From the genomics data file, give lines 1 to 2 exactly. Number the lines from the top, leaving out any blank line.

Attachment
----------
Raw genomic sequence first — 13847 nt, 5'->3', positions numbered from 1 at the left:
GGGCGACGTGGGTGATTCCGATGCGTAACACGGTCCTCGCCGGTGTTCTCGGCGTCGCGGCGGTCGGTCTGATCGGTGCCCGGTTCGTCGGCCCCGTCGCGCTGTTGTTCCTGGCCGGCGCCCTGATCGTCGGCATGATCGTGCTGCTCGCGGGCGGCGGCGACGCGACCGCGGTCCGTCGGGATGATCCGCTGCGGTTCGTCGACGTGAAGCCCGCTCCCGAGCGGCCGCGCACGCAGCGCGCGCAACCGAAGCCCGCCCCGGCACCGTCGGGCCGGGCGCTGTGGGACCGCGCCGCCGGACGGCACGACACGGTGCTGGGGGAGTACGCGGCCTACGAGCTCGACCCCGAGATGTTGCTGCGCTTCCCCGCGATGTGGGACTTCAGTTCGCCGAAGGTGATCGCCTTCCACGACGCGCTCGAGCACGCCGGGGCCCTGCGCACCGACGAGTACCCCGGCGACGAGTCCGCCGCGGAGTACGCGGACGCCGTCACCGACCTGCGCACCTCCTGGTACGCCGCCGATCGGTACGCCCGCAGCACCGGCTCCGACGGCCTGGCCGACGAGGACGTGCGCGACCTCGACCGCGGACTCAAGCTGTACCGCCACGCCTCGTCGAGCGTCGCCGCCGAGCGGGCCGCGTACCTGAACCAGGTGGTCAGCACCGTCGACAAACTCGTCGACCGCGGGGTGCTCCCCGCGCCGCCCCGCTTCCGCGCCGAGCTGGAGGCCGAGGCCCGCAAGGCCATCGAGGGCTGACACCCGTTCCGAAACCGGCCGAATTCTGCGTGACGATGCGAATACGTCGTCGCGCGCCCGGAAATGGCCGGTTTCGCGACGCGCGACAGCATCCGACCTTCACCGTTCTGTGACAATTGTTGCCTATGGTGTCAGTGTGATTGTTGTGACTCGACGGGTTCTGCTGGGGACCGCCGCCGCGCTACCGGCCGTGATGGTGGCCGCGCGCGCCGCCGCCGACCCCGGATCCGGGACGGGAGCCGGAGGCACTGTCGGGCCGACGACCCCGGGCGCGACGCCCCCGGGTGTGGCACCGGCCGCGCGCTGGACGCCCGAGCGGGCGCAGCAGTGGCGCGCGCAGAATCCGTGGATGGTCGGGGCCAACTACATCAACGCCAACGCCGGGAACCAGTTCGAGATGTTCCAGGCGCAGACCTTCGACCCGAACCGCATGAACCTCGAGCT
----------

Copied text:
Raw genomic sequence first — 13847 nt, 5'->3', positions numbered from 1 at the left:
GGGCGACGTGGGTGATTCCGATGCGTAACACGGTCCTCGCCGGTGTTCTCGGCGTCGCGGCGGTCGGTCTGATCGGTGCCCGGTTCGTCGGCCCCGTCGCGCTGTTGTTCCTGGCCGGCGCCCTGATCGTCGGCATGATCGTGCTGCTCGCGGGCGGCGGCGACGCGACCGCGGTCCGTCGGGATGATCCGCTGCGGTTCGTCGACGTGAAGCCCGCTCCCGAGCGGCCGCGCACGCAGCGCGCGCAACCGAAGCCCGCCCCGGCACCGTCGGGCCGGGCGCTGTGGGACCGCGCCGCCGGACGGCACGACACGGTGCTGGGGGAGTACGCGGCCTACGAGCTCGACCCCGAGATGTTGCTGCGCTTCCCCGCGATGTGGGACTTCAGTTCGCCGAAGGTGATCGCCTTCCACGACGCGCTCGAGCACGCCGGGGCCCTGCGCACCGACGAGTACCCCGGCGACGAGTCCGCCGCGGAGTACGCGGACGCCGTCACCGACCTGCGCACCTCCTGGTACGCCGCCGATCGGTACGCCCGCAGCACCGGCTCCGACGGCCTGGCCGACGAGGACGTGCGCGACCTCGACCGCGGACTCAAGCTGTACCGCCACGCCTCGTCGAGCGTCGCCGCCGAGCGGGCCGCGTACCTGAACCAGGTGGTCAGCACCGTCGACAAACTCGTCGACCGCGGGGTGCTCCCCGCGCCGCCCCGCTTCCGCGCCGAGCTGGAGGCCGAGGCCCGCAAGGCCATCGAGGGCTGACACCCGTTCCGAAACCGGCCGAATTCTGCGTGACGATGCGAATACGTCGTCGCGCGCCCGGAAATGGCCGGTTTCGCGACGCGCGACAGCATCCGACCTTCACCGTTCTGTGACAATTGTTGCCTATGGTGTCAGTGTGATTGTTGTGACTCGACGGGTTCTGCTGGGGACCGCCGCCGCGCTACCGGCCGTGATGGTGGCCGCGCGCGCCGCCGCCGACCCCGGATCCGGGACGGGAGCCGGAGGCACTGTCGGGCCGACGACCCCGGGCGCGACGCCCCCGGGTGTGGCACCGGCCGCGCGCTGGACGCCCGAGCGGGCGCAGCAGTGGCGCGCGCAGAATCCGTGGATGGTCGGGGCCAACTACATCAACGCCAACGCCGGGAACCAGTTCGAGATGTTCCAGGCGCAGACCTTCGACCCGAACCGCATGAACCTCGAGCT